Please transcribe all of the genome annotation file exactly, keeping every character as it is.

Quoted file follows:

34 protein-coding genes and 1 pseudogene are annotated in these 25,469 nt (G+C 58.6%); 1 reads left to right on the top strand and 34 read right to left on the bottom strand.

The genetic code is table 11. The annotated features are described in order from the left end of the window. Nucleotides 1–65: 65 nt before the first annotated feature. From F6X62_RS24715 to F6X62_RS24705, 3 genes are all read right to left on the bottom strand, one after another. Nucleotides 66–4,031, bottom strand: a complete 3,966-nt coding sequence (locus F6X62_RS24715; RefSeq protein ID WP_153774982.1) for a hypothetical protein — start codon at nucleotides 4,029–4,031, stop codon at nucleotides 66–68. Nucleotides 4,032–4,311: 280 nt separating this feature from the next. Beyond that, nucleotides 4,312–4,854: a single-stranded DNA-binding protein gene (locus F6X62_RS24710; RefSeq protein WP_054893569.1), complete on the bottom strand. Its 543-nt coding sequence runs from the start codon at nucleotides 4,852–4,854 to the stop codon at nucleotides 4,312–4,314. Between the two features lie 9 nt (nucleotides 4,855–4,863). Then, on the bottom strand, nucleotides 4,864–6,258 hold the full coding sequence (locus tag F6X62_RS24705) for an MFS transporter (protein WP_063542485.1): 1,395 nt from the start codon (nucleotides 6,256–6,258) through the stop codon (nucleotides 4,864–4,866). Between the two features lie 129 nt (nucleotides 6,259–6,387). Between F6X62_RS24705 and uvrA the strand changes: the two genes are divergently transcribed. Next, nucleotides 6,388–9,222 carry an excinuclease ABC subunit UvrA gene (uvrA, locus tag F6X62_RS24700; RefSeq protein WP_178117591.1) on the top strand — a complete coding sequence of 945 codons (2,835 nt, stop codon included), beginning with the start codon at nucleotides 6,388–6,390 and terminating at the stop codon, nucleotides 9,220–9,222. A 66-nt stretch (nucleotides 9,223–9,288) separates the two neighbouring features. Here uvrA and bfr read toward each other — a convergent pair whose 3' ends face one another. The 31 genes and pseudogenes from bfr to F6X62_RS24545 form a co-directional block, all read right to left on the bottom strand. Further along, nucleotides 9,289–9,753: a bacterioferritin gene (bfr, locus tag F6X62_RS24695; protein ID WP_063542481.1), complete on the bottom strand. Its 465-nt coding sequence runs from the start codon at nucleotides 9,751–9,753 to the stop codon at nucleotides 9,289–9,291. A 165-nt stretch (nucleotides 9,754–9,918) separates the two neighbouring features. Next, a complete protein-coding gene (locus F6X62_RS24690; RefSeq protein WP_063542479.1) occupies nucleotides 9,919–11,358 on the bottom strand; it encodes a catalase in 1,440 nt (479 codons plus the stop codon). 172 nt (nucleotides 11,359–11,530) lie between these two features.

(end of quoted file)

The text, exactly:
34 protein-coding genes and 1 pseudogene are annotated in these 25,469 nt (G+C 58.6%); 1 reads left to right on the top strand and 34 read right to left on the bottom strand.

The genetic code is table 11. The annotated features are described in order from the left end of the window. Nucleotides 1–65: 65 nt before the first annotated feature. From F6X62_RS24715 to F6X62_RS24705, 3 genes are all read right to left on the bottom strand, one after another. Nucleotides 66–4,031, bottom strand: a complete 3,966-nt coding sequence (locus F6X62_RS24715; RefSeq protein ID WP_153774982.1) for a hypothetical protein — start codon at nucleotides 4,029–4,031, stop codon at nucleotides 66–68. Nucleotides 4,032–4,311: 280 nt separating this feature from the next. Beyond that, nucleotides 4,312–4,854: a single-stranded DNA-binding protein gene (locus F6X62_RS24710; RefSeq protein WP_054893569.1), complete on the bottom strand. Its 543-nt coding sequence runs from the start codon at nucleotides 4,852–4,854 to the stop codon at nucleotides 4,312–4,314. Between the two features lie 9 nt (nucleotides 4,855–4,863). Then, on the bottom strand, nucleotides 4,864–6,258 hold the full coding sequence (locus tag F6X62_RS24705) for an MFS transporter (protein WP_063542485.1): 1,395 nt from the start codon (nucleotides 6,256–6,258) through the stop codon (nucleotides 4,864–4,866). Between the two features lie 129 nt (nucleotides 6,259–6,387). Between F6X62_RS24705 and uvrA the strand changes: the two genes are divergently transcribed. Next, nucleotides 6,388–9,222 carry an excinuclease ABC subunit UvrA gene (uvrA, locus tag F6X62_RS24700; RefSeq protein WP_178117591.1) on the top strand — a complete coding sequence of 945 codons (2,835 nt, stop codon included), beginning with the start codon at nucleotides 6,388–6,390 and terminating at the stop codon, nucleotides 9,220–9,222. A 66-nt stretch (nucleotides 9,223–9,288) separates the two neighbouring features. Here uvrA and bfr read toward each other — a convergent pair whose 3' ends face one another. The 31 genes and pseudogenes from bfr to F6X62_RS24545 form a co-directional block, all read right to left on the bottom strand. Further along, nucleotides 9,289–9,753: a bacterioferritin gene (bfr, locus tag F6X62_RS24695; protein ID WP_063542481.1), complete on the bottom strand. Its 465-nt coding sequence runs from the start codon at nucleotides 9,751–9,753 to the stop codon at nucleotides 9,289–9,291. A 165-nt stretch (nucleotides 9,754–9,918) separates the two neighbouring features. Next, a complete protein-coding gene (locus F6X62_RS24690; RefSeq protein WP_063542479.1) occupies nucleotides 9,919–11,358 on the bottom strand; it encodes a catalase in 1,440 nt (479 codons plus the stop codon). 172 nt (nucleotides 11,359–11,530) lie between these two features.